Suppose $\{a_n\}$ is a monotone decreasing sequence of positive terms. Prove that $$\sum_{n=1}^\infty a_n \text{ converges } \iff \sum_{n=1}^\infty 2^na_{2^n} \text{ converges}$$

thought about the integral test but there's no function to integrate, can't assume $a_n\to 0$ implies convergence, and having a tough time using comparison. Would ratio test do it?


2 Answers 2


Observe that $$\begin{aligned}\sum_{n=1}^\infty a_n&=a_1+a_2+a_3+\dots\\ &=a_1+(a_2+a_3)+(a_4+a_5+a_6+a_7)+\dots\\ &\leq a_1+(a_2+a_2)+(a_4+a_4+a_4+a_4)+\dots\\ &=a_1+2a_2+4a_4+\dots\end{aligned}$$


$$\begin{aligned}\sum_{n=1}^\infty 2^na_{2^n}&=a_1+2a_2+4a_4+\dots\\ &=(a_1+a_2)+(a_2+a_4+a_4+a_4)+\dots\\ &\leq (a_1+a_1)+(a_2+a_2+a_3+a_3)+\dots\\ &=2\sum_{n=1}^\infty a_n\end{aligned}$$


Proposition 1 (Cauchy criterion). Let $(a_n)_{n=1}^\infty$ be a decreasing sequence of non-negative real numbers (so $a_n\ge0$ and $a_{n+1}\le a_n$ for all $n\ge 1$). Then the series $\sum_{n=1}^\infty a_n$ is convergent if and only is the series $$\sum_{k=0}^\infty2^ka_{2^k}=a_1+2a_2+4a_4+8a_8+\dotsb$$ is convergent.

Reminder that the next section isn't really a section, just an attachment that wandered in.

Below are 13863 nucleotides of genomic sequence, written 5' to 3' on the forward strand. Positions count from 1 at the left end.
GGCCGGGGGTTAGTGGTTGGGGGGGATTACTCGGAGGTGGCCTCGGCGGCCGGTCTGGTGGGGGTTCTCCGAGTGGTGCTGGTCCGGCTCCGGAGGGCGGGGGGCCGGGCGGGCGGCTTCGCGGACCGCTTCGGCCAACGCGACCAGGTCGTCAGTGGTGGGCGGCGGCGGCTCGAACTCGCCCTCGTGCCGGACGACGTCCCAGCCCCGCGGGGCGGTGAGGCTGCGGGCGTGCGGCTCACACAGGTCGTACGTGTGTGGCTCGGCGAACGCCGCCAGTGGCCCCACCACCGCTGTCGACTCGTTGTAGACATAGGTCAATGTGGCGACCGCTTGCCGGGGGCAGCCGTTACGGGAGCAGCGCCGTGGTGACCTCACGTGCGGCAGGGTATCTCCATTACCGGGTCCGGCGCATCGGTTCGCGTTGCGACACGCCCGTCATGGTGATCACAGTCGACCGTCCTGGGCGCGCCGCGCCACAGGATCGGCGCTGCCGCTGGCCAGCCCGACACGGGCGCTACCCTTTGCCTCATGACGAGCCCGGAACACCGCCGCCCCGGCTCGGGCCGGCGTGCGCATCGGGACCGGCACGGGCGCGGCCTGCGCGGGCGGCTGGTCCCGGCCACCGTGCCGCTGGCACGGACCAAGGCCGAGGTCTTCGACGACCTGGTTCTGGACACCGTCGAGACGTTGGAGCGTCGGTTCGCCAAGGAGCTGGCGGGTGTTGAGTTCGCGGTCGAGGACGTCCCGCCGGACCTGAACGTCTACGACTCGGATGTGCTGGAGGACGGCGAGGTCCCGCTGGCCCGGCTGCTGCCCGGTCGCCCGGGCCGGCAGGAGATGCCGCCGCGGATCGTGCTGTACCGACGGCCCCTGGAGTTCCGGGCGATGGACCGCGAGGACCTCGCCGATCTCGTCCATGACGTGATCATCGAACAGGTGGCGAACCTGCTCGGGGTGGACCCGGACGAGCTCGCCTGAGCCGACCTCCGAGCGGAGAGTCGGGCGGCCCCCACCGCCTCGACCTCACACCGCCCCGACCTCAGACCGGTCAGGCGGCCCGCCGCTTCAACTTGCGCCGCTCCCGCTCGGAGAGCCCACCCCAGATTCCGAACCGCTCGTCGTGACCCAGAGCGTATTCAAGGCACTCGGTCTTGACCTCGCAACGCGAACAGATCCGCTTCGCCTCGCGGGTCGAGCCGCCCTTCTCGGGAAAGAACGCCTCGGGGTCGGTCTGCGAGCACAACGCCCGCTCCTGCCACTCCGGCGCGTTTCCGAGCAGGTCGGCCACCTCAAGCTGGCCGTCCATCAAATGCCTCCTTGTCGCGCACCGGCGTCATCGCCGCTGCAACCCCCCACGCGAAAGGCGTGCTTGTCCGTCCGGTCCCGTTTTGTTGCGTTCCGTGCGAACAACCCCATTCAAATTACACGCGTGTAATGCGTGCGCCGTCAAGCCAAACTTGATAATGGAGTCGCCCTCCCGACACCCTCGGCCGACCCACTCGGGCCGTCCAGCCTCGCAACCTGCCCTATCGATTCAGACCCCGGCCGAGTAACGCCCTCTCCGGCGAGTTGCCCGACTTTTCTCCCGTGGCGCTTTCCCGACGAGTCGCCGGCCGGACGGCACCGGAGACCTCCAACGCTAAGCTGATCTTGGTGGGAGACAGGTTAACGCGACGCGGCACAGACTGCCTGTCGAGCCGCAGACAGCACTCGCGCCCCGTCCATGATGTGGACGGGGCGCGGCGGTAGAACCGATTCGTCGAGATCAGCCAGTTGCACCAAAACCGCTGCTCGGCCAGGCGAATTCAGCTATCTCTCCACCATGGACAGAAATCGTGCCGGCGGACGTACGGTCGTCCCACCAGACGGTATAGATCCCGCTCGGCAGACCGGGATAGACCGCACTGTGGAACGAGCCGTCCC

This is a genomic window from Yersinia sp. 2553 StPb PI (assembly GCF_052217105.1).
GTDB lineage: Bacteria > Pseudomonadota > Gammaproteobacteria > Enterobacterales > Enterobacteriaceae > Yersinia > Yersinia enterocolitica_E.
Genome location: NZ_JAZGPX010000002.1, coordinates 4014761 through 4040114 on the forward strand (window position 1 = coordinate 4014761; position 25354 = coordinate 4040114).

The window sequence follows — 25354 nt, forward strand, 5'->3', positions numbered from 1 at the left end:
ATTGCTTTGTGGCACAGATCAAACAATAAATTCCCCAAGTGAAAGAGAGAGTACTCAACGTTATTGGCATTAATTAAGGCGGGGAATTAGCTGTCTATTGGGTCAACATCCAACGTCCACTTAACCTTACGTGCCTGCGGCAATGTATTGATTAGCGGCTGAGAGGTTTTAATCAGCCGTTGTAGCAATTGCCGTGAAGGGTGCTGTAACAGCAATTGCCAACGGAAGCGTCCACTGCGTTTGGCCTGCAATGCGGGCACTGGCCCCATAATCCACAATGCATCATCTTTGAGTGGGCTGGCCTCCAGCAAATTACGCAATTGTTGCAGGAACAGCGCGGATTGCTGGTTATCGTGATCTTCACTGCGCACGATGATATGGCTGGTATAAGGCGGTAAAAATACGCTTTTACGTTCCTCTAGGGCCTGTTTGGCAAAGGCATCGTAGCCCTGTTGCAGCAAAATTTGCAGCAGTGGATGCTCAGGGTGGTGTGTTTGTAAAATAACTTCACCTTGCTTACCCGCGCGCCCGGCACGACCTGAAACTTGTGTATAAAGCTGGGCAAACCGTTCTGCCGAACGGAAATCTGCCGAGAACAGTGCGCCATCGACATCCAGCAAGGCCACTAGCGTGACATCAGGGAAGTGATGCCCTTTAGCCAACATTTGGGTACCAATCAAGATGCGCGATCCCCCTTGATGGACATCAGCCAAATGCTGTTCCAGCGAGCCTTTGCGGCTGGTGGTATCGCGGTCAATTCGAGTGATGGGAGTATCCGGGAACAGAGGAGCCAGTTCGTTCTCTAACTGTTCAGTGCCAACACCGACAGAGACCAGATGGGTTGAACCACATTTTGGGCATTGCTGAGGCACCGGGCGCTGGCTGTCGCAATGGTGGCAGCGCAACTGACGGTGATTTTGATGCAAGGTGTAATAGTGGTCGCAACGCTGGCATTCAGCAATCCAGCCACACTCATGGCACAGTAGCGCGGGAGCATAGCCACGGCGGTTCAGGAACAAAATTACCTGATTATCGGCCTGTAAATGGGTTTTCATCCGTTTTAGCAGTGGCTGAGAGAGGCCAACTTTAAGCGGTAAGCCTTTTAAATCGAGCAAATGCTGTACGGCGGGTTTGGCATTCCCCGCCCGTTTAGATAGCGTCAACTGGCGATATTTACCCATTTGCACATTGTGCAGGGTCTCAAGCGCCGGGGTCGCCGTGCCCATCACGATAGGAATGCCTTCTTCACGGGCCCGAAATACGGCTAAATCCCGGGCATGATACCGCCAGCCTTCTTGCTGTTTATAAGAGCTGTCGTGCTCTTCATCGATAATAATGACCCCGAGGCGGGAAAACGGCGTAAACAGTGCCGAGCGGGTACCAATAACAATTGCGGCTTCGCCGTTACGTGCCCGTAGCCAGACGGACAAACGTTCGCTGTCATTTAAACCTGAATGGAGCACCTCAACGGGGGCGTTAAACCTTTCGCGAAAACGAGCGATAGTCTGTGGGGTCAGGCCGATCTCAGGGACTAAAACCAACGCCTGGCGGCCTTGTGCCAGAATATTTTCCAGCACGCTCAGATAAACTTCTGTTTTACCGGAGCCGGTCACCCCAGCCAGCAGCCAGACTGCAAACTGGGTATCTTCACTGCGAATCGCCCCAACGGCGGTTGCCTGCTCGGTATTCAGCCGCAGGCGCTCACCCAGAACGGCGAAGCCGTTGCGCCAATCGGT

Lemma 2. Let $\sum_{n=m}^\infty a_n$ be a series of non-negative real numbers. Then this series is convergent if and only if there is a real number $M$ such that $$\sum_{n=m}^Na_n\le M\;\;\text{for all integers}\;\;N\ge m.$$

Proof of Proposition 1. Let $S_N:=\sum_{n=1}^Na_n$ be the partial sums of $\sum_{n=1}^\infty a_n$, and let $T_K:=\sum_{k=1}^K2^ka_{2^k}$ be the partial sums of $\sum_{k=0}^\infty 2^ka_{2^k}$. In light of Lemma 2, our tak is to show that the sequence $(S_N)_{N=1}^\infty$ is bounded if and only if the sequence $(T_K)_{K=0}^\infty$ is bounded.

Lemma 3. For any natural $K$, we have $S_{2^{K+1}-1}\le T_K\le 2S_{2^K}$

From Lemma 3 we see that if $(S_N)_{N=1}^\infty$ is bounded, then $(S_{2^K})_{K=0}^\infty$ is bounded, and hence $(T_K)_{K=0}^\infty$ is bounded.

Conversely, if $(T_K)_{K=0}^\infty$ is bounded, then the Lemma 3 implies that $S_{2^{K+1}-1}$ is bounded, i.e., there is an $M$ such that $S_{2^{K+1}-1}\le M$ for all natural numbers $K$. But one can esily show (using induction) that $S_{2^{K+1}-1}\ge K+1$, and hence that $S_{K+1}\le M$ for all natural numbers $K$, hence $(S_N)_{N=1}^\infty$ is bounded.


You must log in to answer this question.

Not the answer you're looking for? Browse other questions tagged .